Though she's only been a professional DJ for two years, DJ Navi says she hopes that she and other female DJs can break down current perceptions of women in the DJ world.
"I believe all those DJs and myself, we have to break those perceptions. Even my friends who are DJs, we get a lot of that. 'Oh, they look pretty, but their music isn't good enough,'" she said in a recent interview with The Korea Herald. "So that's why female DJs, my friends and me, will work much harder to break those perceptions."
And it seems as though Navi is well on her way. She is the main DJ at Itaewon club Move and is the first Korean female DJ to represent Vestax, a world-famous DJ equipment company. She said she's also made films with them, which is an opportunity that not many female DJs get.
While her home base is Move, she plays at clubs and parties all over the city and festivals. A normal work week has her spinning from Wednesday through Saturday during the summer season, playing at least three shows every weekend. Next month, she will be opening at a festival for one of her favourite artists: Dutch DJ Sander Kleinenberg.
And when she's not playing, she's working on her sets, mixes and producing.
She said she plays a genre of music that is not so popular in Korea: house. Although most clubs in the country play EDM, Navi said house wasn't considered mainstream here.
"When I started becoming a professional DJ, I was playing house music and I didn't think that many people would like this music," she said, though surprisingly, there are a fair amount of people who seek out house music. One moment in particular that stands out to her is the night French DJ Falcon showed up at club Move.
"He was cheering hard at my music," she said with a humble smile. "It was really good."
Navi started out pursuing DJing as a hobby. She was a nursing student at Ewha Womans University but had been interested in music since she was a child. So she decided to be a DJ.
It took five years of being a hobbyist for her to finally catch a break. In that time she said she would practice at little-known Hongdae lounge clubs, since she didn't have all the expensive equipment required to DJ. She also played at small parties and built up relationships with other DJs who would frequent the lounges. It was those DJs who helped her find her first gig as a resident DJ.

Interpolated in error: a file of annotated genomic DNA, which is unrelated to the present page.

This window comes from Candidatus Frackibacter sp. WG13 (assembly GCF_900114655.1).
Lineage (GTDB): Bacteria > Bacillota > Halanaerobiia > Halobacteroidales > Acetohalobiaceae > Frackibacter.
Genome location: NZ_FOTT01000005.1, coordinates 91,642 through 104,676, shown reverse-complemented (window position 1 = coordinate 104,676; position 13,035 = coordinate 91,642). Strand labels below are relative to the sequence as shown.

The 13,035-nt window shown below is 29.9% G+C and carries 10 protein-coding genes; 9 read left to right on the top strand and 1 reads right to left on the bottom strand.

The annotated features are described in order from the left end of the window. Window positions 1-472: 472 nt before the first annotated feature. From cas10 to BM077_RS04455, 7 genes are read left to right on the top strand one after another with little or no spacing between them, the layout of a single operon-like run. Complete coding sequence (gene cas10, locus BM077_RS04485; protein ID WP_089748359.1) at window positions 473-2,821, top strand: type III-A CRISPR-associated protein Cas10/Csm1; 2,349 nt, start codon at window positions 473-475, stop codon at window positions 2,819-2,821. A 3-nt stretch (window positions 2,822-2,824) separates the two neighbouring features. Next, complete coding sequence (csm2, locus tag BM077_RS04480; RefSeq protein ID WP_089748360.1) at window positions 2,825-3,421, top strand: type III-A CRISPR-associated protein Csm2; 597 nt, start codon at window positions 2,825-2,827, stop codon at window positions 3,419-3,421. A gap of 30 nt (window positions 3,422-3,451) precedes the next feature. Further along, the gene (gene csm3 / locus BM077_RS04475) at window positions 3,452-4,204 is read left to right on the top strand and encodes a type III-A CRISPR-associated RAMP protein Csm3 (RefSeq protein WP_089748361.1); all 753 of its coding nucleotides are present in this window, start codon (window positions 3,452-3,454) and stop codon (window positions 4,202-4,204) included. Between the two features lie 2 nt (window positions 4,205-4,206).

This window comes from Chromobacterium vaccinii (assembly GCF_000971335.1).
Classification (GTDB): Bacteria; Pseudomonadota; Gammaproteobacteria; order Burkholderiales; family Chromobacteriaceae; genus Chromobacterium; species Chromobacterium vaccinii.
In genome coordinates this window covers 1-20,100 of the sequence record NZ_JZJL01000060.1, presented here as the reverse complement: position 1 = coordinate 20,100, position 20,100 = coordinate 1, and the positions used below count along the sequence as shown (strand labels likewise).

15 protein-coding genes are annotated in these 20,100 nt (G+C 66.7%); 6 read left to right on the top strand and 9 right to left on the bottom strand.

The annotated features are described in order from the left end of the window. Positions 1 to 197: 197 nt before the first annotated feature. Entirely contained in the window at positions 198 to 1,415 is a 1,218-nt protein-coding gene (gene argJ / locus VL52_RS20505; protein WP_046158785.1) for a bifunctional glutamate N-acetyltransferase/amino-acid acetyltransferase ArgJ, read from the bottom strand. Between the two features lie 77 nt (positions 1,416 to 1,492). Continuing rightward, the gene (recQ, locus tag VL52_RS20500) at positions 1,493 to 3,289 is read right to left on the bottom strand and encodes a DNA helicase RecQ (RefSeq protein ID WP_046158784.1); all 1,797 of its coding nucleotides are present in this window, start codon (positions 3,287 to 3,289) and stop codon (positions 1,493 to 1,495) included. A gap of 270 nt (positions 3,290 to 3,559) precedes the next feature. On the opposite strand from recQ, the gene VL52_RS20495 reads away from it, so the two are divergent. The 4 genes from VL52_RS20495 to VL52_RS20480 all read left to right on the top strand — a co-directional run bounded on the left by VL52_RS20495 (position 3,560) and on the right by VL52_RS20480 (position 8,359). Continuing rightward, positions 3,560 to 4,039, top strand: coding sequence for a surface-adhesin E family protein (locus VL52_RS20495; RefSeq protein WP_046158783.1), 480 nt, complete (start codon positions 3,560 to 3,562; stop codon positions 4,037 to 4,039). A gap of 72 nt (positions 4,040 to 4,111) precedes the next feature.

She said it was hard, and she even quit for a bit when the realities of the job turned out to be much different than she had imagined.
"All these people cheering for me ... it looked really glamorous. But behind the scenes, you really have to put a lot of work into it, into your music," she said.
But her desire to make good music overrode the difficulties, and soon she was back to the grind.
Today, Navi runs her own house music party at Move once a month. She is also venturing out into other genres of music like dubstep and drum and bass. She is known as a house music DJ, but said she hopes people realise that she can play more than just that.
She is also starting to produce her own music, something she says is a natural progression for her.
"It's only natural that when you listen to music, you want to make your own. I want to make music for people, not only for the clubs, but something for everyday life," she said. "Through my music, I want people to hear my feelings. That's why I wanted to branch out as a producer."
She said everyday life is what inspires her, and those feelings that everyone has, such as liking a person, are what she uses to make music as well as put together mix sets.
However, as with many DJs, she said she struggled with finding the balance between playing music that will get the crowd dancing and music that she likes. As an artist, she wants to play music that is to her taste, but as a resident DJ at a club, she also has to keep in mind what the crowd wants.
She said there are many ways to overcome this, and one she often employs is choosing a melody that everyone likes and mashing it up with her style of music, sometimes adding in a bit of a disco flare, which is a sound she said she was particularly fond of.
Her goal is to be the top female DJ in Asia, but more than that, she hopes her music brings people cheer.
"I want to be accepted as a DJ," she said. "I really want to show you good music, so look me up!"